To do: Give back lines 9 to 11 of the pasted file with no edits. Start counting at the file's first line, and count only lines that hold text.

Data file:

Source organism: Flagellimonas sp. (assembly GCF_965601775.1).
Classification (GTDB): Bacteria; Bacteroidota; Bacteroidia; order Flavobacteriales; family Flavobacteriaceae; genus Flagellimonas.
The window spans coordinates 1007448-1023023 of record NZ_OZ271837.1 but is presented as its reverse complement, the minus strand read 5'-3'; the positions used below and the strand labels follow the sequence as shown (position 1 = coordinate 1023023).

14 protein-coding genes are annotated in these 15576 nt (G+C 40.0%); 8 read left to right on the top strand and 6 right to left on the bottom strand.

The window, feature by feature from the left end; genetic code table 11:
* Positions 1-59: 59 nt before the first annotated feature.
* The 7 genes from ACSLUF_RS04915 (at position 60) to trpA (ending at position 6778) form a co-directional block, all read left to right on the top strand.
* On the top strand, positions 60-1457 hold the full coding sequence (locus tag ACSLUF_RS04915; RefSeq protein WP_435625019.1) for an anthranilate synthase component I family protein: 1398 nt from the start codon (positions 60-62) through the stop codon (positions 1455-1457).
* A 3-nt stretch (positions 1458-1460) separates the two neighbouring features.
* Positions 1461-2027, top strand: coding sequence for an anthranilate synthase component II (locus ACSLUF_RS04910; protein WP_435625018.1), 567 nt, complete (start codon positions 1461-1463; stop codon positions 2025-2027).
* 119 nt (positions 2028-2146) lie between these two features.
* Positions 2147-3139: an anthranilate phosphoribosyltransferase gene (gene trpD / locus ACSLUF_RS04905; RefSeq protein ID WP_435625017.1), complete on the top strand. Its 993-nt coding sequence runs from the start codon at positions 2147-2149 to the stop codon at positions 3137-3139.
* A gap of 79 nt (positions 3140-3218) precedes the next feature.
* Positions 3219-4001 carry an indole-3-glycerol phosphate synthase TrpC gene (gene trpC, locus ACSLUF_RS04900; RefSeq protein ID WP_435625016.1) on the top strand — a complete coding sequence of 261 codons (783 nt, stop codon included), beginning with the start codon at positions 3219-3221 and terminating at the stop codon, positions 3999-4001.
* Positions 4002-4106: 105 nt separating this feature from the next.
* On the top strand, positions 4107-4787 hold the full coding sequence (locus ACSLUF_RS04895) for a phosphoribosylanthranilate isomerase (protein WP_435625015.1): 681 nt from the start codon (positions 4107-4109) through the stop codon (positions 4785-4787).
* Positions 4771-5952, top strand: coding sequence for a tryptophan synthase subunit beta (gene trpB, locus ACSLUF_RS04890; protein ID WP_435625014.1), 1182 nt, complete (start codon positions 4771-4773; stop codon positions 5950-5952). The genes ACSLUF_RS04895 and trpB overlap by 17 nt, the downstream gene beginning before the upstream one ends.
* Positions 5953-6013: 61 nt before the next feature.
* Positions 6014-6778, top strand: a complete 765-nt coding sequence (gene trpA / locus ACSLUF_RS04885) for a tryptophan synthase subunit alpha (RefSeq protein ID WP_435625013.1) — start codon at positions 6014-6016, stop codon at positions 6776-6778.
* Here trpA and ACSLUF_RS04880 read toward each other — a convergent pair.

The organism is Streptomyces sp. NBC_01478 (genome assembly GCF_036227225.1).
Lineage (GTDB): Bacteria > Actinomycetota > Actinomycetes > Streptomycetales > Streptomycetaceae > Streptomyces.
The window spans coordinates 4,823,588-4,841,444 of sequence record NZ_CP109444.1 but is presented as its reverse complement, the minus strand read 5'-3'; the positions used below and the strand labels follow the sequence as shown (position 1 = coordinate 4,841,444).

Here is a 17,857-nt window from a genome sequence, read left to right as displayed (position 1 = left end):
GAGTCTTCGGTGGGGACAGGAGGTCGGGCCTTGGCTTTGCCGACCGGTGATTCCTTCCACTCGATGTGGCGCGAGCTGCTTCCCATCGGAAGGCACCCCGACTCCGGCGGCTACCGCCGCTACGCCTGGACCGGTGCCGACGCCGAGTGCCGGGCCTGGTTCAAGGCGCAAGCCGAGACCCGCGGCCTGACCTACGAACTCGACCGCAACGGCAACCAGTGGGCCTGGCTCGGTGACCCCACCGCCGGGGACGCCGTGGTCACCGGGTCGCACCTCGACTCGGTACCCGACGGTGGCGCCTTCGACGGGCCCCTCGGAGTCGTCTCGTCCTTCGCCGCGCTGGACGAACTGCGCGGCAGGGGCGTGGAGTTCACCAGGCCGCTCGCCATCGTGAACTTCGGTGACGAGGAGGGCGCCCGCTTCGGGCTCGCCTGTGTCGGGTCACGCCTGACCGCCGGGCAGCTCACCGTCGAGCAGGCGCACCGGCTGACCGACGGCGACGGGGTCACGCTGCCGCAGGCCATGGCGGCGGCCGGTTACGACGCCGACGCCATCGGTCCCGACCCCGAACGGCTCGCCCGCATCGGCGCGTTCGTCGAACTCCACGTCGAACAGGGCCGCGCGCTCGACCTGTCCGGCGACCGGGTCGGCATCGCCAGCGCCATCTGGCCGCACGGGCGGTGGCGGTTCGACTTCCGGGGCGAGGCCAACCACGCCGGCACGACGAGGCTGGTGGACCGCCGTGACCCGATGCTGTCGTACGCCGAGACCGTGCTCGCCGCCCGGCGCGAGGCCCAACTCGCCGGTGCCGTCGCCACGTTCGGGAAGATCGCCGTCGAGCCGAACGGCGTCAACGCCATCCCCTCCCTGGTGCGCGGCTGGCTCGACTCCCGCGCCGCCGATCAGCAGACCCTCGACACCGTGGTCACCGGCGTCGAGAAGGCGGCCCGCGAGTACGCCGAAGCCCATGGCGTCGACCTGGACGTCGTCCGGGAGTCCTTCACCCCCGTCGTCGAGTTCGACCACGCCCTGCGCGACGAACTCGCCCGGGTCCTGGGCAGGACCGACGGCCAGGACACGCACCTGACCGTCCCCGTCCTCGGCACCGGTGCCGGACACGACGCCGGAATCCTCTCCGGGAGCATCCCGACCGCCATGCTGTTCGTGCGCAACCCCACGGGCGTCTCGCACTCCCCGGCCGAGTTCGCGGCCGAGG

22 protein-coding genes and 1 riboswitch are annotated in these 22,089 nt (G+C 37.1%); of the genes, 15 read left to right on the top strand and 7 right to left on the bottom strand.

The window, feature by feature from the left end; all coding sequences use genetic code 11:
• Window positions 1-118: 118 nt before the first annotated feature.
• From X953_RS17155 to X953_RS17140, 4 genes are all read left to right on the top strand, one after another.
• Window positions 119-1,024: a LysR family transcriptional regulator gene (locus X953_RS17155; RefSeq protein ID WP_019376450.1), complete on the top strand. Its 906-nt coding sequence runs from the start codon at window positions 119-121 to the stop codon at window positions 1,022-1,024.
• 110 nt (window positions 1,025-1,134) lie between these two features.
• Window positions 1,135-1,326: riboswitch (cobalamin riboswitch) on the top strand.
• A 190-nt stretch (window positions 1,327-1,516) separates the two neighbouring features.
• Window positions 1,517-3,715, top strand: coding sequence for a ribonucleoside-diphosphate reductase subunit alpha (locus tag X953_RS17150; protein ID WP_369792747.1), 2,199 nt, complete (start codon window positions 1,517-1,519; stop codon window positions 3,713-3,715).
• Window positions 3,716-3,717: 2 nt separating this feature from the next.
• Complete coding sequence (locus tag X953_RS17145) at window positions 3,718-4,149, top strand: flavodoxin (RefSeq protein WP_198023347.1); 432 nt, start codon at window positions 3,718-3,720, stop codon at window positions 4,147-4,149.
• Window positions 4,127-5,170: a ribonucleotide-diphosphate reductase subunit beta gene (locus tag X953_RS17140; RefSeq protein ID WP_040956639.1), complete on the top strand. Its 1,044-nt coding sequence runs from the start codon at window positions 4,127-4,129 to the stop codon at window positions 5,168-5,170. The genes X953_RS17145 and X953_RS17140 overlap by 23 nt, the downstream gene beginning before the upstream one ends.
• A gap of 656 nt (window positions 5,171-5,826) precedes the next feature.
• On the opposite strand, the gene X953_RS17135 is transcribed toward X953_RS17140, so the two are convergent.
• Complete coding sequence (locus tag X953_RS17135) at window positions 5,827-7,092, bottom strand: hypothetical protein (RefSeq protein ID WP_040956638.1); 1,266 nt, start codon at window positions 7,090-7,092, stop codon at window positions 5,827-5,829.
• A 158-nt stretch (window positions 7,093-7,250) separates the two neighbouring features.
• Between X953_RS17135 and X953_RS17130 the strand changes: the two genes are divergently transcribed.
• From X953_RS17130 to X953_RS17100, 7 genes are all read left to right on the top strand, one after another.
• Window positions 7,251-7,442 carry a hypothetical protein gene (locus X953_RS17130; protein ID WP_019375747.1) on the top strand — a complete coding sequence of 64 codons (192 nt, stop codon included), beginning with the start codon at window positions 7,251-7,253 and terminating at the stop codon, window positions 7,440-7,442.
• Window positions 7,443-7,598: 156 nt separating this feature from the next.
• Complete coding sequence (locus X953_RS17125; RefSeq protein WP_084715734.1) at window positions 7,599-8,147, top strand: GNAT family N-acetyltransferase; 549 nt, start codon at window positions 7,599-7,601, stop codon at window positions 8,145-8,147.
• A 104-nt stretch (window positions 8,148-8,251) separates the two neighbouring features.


* A 3-nt stretch (positions 1458-1460) separates the two neighbouring features.
* Positions 1461-2027, top strand: coding sequence for an anthranilate synthase component II (locus ACSLUF_RS04910; protein WP_435625018.1), 567 nt, complete (start codon positions 1461-1463; stop codon positions 2025-2027).
* 119 nt (positions 2028-2146) lie between these two features.